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Employee Engagement – Glassdoor Company Reviews: Cringe or Curious?
By Lisa Hays, Fresh Perspective
Posted August 7, 2015

Image of switching train tracksCorporate leaders sometimes act as if "what happens in the corporation stays in the corporation." In truth, that's never been reality. Given the prominence of work in people's lives, they talk about the work and the companies they work for often. Nothing new about that.

The only difference is it's now much easier to learn substantial details about a corporation, its culture, and how employees and former employees rate an organization on a number of factors using websites like Glassdoor. Once again, technology has made accomplishing something now simple, quick and publicly available.

Glassdoor OverviewGlassdoor Logo
Glassdoor offers considerably more than company ratings/reviews. In fact Glassdoor is the fastest growing career site passing former leader, CareerBuilder*. Glassdoor offers many resources for job seekers, such as job listings, the ability to upload a resume, and salary comparisons to name a few. As well, Glassdoor offers companies a well-trafficked site where they can post/advertise job openings, provide a company profile, and respond to employee/former employee reviews. Also a blog targeted to recruiters offers tips on best practices in recruiting, etc.

Glassdoor Ratings
Company ratings use a "5 Star" system; CEO ratings and willingness to recommend that company to a friend using percentages are easily reviewed. And, a sampling of written reviews pros and cons is readily accessed. Reviewers include both current and former employees.

In short, Glassdoor makes an excellent "one-stop-shop" for learning about the culture and employee engagement of an organization. Perhaps that's why Deloitte titled the "Engaging" section of their Global Human Capital Trends 2015 report, "Culture and Engagement: The Naked Organization." **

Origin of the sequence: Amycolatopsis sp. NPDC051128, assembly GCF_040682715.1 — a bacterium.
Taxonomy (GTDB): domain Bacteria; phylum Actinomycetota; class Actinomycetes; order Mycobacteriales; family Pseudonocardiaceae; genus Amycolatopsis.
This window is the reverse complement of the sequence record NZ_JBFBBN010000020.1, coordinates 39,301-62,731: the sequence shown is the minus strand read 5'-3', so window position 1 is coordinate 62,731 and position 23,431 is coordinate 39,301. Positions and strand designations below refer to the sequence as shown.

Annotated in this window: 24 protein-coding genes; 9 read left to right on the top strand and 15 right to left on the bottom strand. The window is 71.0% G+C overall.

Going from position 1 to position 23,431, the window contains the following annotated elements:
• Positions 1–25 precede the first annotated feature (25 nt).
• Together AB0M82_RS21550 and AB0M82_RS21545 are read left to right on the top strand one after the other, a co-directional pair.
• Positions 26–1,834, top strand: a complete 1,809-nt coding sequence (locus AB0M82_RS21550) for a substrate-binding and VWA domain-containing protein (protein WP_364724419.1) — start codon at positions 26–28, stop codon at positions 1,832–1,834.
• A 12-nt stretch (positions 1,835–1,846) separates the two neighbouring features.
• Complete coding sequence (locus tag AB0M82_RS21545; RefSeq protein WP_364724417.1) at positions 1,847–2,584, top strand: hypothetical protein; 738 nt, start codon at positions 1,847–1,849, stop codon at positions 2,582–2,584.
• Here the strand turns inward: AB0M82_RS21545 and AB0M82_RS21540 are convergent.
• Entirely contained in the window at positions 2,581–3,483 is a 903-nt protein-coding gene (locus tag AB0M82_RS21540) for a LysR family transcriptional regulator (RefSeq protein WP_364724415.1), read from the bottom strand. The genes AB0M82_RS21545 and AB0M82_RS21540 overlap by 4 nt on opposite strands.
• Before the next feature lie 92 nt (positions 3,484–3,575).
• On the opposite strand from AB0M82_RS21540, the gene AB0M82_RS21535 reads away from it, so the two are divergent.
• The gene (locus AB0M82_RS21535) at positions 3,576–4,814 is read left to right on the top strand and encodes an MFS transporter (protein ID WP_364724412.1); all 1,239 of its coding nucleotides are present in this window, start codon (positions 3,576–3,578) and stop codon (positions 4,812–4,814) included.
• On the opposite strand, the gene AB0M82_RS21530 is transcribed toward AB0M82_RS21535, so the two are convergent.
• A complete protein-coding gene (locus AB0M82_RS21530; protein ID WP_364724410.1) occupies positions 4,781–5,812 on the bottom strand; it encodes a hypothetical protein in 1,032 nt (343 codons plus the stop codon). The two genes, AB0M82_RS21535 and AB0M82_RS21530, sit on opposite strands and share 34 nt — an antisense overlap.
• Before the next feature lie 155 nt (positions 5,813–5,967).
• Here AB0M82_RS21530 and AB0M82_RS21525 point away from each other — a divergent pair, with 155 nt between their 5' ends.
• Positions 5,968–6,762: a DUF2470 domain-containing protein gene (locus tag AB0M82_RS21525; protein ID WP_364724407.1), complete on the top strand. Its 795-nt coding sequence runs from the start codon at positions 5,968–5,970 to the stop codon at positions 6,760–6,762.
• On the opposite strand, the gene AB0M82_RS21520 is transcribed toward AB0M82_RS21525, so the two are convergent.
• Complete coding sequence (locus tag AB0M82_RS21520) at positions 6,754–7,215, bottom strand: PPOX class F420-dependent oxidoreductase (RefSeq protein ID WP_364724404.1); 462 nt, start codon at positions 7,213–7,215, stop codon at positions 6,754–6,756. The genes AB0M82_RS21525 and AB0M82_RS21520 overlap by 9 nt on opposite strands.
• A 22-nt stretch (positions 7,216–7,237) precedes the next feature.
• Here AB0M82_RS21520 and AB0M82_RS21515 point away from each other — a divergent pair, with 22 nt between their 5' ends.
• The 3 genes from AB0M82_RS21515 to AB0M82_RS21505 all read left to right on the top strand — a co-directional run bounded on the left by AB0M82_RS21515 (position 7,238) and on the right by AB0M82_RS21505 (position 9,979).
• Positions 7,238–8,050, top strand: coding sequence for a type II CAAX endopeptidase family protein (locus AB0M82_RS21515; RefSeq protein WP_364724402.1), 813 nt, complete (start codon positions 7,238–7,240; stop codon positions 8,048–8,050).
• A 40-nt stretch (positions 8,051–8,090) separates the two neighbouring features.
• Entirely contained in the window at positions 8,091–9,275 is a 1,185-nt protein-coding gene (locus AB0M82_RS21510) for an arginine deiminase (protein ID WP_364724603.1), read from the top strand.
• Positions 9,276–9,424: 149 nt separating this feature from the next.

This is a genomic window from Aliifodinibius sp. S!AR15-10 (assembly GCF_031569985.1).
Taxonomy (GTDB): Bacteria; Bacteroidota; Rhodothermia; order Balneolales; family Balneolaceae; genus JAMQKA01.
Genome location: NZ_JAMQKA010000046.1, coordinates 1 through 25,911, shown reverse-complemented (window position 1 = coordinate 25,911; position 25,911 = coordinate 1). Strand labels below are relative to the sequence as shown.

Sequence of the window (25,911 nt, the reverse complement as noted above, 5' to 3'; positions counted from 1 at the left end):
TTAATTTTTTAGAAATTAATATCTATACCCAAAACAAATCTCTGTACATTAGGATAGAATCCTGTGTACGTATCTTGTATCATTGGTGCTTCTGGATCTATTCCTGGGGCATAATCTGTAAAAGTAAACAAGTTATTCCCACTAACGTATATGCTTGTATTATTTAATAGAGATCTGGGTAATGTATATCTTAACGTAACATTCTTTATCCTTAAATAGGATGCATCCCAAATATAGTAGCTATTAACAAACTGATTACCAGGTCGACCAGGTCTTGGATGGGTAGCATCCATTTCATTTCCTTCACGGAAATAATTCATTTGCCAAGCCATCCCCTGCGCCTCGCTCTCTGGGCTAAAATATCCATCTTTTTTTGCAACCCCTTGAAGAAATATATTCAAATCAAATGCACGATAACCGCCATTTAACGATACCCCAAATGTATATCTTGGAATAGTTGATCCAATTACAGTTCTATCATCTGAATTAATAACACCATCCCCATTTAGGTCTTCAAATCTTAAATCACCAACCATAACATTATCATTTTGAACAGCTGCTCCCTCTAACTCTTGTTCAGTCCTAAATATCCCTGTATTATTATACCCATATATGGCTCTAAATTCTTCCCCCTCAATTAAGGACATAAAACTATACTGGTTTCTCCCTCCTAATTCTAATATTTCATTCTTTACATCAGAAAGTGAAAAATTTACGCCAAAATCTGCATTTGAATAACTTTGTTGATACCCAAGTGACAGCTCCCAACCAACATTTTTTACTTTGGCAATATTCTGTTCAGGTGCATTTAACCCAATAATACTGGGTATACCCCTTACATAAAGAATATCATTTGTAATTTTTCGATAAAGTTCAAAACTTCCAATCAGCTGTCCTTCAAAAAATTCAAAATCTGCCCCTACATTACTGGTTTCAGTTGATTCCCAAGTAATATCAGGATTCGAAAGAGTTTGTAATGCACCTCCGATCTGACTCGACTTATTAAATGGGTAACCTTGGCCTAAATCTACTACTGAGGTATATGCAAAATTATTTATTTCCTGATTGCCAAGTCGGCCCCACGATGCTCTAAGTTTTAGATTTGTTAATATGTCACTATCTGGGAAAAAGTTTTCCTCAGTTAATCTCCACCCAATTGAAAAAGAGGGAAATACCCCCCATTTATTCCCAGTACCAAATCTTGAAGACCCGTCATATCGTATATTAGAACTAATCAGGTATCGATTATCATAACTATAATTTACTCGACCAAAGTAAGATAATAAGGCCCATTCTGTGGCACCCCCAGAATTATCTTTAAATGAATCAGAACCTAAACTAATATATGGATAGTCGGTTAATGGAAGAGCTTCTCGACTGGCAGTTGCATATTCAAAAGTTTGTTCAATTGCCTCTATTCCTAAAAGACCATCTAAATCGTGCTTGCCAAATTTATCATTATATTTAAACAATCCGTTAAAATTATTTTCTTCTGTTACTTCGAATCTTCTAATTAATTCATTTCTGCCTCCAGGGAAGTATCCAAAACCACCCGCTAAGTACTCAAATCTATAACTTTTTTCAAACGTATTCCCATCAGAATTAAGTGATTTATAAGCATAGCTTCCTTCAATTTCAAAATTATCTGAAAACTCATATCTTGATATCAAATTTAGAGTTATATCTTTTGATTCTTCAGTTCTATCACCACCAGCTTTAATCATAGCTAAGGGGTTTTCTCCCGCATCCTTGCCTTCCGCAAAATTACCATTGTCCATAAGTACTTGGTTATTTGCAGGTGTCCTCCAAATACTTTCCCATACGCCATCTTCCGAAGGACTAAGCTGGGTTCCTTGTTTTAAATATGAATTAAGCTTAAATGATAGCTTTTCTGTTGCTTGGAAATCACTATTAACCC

Leaders' Views on Culture and Employee Engagement
Per the Deloitte report noted above, issues such as increased corporate transparency, greater workforce mobility and skills shortages are pushing corporate culture and employee engagement to the top of business issues leaders must address. The Deloitte report notes 87% of organizations name culture and engagement as one of their top challenges. As shown in the chart below, 60% of respondents to Deloitte's study believe their current retention and engagement programs are fair or worse.

Deloitte Employee Engagement Chart

Additionally, it's clear, 1) these issues are not simply an HR problem, and 2) HR must be at the table when making strategic organizational decisions.

As culture and employee engagement have become key elements a potential hire looks for in a prospective employer, Glassdoor and other methods now provide considerable information about a company's culture and how employees/former employees believe employees are treated, motivated and rewarded. Company strengths and weaknesses are more readily apparent.